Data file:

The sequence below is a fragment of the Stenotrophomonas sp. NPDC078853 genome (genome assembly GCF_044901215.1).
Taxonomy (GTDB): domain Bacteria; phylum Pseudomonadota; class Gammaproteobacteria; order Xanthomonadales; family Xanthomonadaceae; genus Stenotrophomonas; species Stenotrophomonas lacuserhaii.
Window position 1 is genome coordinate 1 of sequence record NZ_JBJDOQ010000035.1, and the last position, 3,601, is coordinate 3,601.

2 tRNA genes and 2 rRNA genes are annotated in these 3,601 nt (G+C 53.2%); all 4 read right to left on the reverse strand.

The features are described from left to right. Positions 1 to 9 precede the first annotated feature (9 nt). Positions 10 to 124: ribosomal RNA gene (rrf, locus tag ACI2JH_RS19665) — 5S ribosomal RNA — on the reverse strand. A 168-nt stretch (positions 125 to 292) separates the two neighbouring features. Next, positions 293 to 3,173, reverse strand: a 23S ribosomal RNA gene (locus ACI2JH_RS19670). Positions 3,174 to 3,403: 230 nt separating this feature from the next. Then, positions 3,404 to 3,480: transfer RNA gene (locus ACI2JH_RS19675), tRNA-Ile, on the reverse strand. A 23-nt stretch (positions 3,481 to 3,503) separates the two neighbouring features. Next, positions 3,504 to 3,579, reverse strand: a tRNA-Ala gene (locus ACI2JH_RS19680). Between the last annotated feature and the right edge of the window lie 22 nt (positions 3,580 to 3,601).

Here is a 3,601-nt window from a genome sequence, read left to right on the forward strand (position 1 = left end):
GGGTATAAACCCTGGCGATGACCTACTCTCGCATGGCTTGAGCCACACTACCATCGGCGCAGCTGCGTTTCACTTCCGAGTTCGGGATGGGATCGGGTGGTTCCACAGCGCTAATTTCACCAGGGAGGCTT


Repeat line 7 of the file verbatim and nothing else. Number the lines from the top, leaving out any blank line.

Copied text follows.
GGGTATAAACCCTGGCGATGACCTACTCTCGCATGGCTTGAGCCACACTACCATCGGCGCAGCTGCGTTTCACTTCCGAGTTCGGGATGGGATCGGGTGGTTCCACAGCGCTAATTTCACCAGGGAGGCTT